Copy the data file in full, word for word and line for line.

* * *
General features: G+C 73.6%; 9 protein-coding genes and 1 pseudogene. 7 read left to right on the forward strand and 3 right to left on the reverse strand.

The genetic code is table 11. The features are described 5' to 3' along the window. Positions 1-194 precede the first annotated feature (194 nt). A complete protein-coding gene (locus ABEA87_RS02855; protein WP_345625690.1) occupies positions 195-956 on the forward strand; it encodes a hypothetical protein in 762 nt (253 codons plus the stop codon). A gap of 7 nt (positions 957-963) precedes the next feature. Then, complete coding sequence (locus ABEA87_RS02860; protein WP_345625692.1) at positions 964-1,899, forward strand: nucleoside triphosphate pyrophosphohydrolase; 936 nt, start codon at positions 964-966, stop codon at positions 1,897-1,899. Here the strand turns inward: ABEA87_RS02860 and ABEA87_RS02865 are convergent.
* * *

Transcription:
General features: G+C 73.6%; 9 protein-coding genes and 1 pseudogene. 7 read left to right on the forward strand and 3 right to left on the reverse strand.

The genetic code is table 11. The features are described 5' to 3' along the window. Positions 1-194 precede the first annotated feature (194 nt). A complete protein-coding gene (locus ABEA87_RS02855; protein WP_345625690.1) occupies positions 195-956 on the forward strand; it encodes a hypothetical protein in 762 nt (253 codons plus the stop codon). A gap of 7 nt (positions 957-963) precedes the next feature. Then, complete coding sequence (locus ABEA87_RS02860; protein WP_345625692.1) at positions 964-1,899, forward strand: nucleoside triphosphate pyrophosphohydrolase; 936 nt, start codon at positions 964-966, stop codon at positions 1,897-1,899. Here the strand turns inward: ABEA87_RS02860 and ABEA87_RS02865 are convergent.